NYC's Best New Cocktail Bar Serves a Mole Negroni, Mango Martini, and Mushroom Margarita

Sip serious cocktails in a playful space at the best bar in the U.S.

<p>John Shyloski</p>

John Shyloski

On the corner of First Avenue and First Street in Manhattan, next to a shuttered laundromat, across the street from a funeral home, and catty-corner from a graveyard, there’s a bar that, around 7 p.m. every night, begins to glow a bright neon red.

Inside, the thrum of salsa and reggaeton is enticing, and everyone here seems to be having a great time. The walls are lined with luchador masks, stools are filled with couples on first dates, regulars, and wait — are the lights above the bar swinging like pendulums? It makes sense — Superbueno, a new Mexican-American cocktail bar from Ignacio “Nacho” Jimenez, has its own rhythm, and there’s nothing else in New York City, or the United States, quite like it.

Despite the decidedly fun (but not rowdy) vibe, the drinks are serious. Most of the cocktails are inspired by food, Jimenez will tell you. There’s the crowd-pleasing, tequila-based Green Mango Martini, a drink that’s modeled after “the mango vendors in the subway,” finished with a drop of costeño chile oil that pops on the tongue like flakes of Tajín. The Mole Negroni, a favorite from Jimenez’s Ghost Donkey (a now-closed tequila and mezcal bar nearby) days, has mole fat-washed mezcal blended with cynar, amaro, sweet vermouth, and chocolate bitters to deliver a cocktail that has a different flavor in nearly every sip.

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The rest of the drinks menu is filled with heavy hitters. There’s a purple mushroom Margarita that my server aptly calls the best Margarita in town, in the form of a slushie with dehydrated pineapple skin, as well as excellent nonalcoholic offerings (get the Chamoy and Soda). The best drink is unassuming enough that it’s easy to skip over — the Vodka y Soda, a maximalist highball with a minimalist name filled with clarified “guava water,” and a chile infusion that, unlike the original, isn't clear but slightly yellow-tinted. It’s tart, sweet, salty, and dangerously refreshing.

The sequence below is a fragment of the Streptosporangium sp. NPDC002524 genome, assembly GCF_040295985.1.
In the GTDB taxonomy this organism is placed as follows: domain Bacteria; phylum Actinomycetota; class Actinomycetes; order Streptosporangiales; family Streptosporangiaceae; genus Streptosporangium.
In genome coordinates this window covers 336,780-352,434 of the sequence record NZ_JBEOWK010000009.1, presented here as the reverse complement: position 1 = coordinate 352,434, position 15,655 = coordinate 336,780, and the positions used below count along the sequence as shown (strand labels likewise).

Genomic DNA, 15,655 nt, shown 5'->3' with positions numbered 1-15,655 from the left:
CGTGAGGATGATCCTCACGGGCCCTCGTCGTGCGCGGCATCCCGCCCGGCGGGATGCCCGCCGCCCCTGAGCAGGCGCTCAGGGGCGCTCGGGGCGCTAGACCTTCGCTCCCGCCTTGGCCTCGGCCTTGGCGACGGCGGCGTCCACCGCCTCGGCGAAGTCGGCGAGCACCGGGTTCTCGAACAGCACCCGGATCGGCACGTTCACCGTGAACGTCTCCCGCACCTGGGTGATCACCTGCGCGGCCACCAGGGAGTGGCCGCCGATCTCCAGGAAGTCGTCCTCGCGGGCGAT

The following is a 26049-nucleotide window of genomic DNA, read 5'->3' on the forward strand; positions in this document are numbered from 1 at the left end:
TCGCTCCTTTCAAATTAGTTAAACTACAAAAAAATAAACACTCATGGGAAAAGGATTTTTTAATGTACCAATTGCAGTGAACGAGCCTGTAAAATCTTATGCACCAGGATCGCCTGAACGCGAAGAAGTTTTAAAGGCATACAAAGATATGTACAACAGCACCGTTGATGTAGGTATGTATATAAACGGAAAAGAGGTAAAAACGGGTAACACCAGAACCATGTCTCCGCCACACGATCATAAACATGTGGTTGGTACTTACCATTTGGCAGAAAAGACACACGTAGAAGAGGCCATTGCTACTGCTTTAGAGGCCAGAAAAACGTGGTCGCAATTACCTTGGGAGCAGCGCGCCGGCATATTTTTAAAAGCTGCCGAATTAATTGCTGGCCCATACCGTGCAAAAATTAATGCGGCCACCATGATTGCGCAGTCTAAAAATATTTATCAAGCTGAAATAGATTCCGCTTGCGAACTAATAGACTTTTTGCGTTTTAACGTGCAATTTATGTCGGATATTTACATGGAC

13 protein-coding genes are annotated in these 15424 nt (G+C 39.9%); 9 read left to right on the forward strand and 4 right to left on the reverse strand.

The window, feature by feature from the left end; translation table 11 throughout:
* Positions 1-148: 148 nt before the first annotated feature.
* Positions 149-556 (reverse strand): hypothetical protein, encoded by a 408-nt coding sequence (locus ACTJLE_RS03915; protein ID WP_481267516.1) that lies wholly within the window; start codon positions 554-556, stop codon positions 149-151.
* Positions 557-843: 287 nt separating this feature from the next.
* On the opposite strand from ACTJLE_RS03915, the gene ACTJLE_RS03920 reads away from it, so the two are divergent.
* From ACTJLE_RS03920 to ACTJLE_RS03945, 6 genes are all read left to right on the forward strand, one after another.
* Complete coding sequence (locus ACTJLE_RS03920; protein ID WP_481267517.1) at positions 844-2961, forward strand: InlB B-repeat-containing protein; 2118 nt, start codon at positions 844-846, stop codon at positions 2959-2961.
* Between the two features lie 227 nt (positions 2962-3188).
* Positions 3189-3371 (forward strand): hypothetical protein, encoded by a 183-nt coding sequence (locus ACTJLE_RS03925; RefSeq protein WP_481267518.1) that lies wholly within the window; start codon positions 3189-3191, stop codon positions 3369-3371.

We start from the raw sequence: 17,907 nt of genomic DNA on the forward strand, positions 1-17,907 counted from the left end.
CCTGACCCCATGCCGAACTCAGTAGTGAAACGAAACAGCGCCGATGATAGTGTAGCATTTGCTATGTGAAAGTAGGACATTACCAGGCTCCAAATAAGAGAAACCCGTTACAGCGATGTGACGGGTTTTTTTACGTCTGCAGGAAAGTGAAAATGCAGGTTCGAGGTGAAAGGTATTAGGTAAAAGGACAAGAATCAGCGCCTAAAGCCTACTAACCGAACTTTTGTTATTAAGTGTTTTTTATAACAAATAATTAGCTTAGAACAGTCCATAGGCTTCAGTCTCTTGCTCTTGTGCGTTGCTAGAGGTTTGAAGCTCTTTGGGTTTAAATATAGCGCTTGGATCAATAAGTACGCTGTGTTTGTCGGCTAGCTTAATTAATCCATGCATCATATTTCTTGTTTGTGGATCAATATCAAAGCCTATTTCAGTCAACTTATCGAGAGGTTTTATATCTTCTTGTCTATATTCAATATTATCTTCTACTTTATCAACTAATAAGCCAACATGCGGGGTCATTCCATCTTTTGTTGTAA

If this all sounds playful for a serious cocktail bar, that’s because it’s supposed to be. But the food gets even more opulent. Superbueno’s ceviche comes in a halved nacho cheese Dorito bag — frito-pie style — and the fresh fish at the bottom is layered with jicama, tomatoes, onion, and plenty of hot sauce. It’s red on red on red, and if you tilt the bag into your mouth to get at the last few crumbs, no one would blame you. All of the tacos are served on heirloom corn tortillas, and if you love pork, you'll find nuggets of chiccaron nestled inside the pork tacos, adding the perfect crunch to every bite. Even the seasonal fruit platter is a psychedelic vision of chamoy, darkened under a glowing beam of red light.

But then there’s the birria grilled cheese, a showstopper that happens to be the tamest dish on the menu. There are no tricks here — Jimenez doesn’t make the sandwich or the consommé greasier, cheesier, or saltier than you’d expect it to be. He just makes an excellent version of the classic that, served on bolillo bread with a mix of cotija, satisfies a craving for the best birria taco while leaving plenty of room for you to explore the rest of the food and beverage menu.

It’s this measured restraint that makes Superbueno special. Jimenez is playing with big flavors, big feelings, and big vibes, but knows when to pull back. He understands that throwing a party is like conducting an orchestra and that every dish and drink and element of decor has its place within a larger picture. And, he is a damn good conductor.

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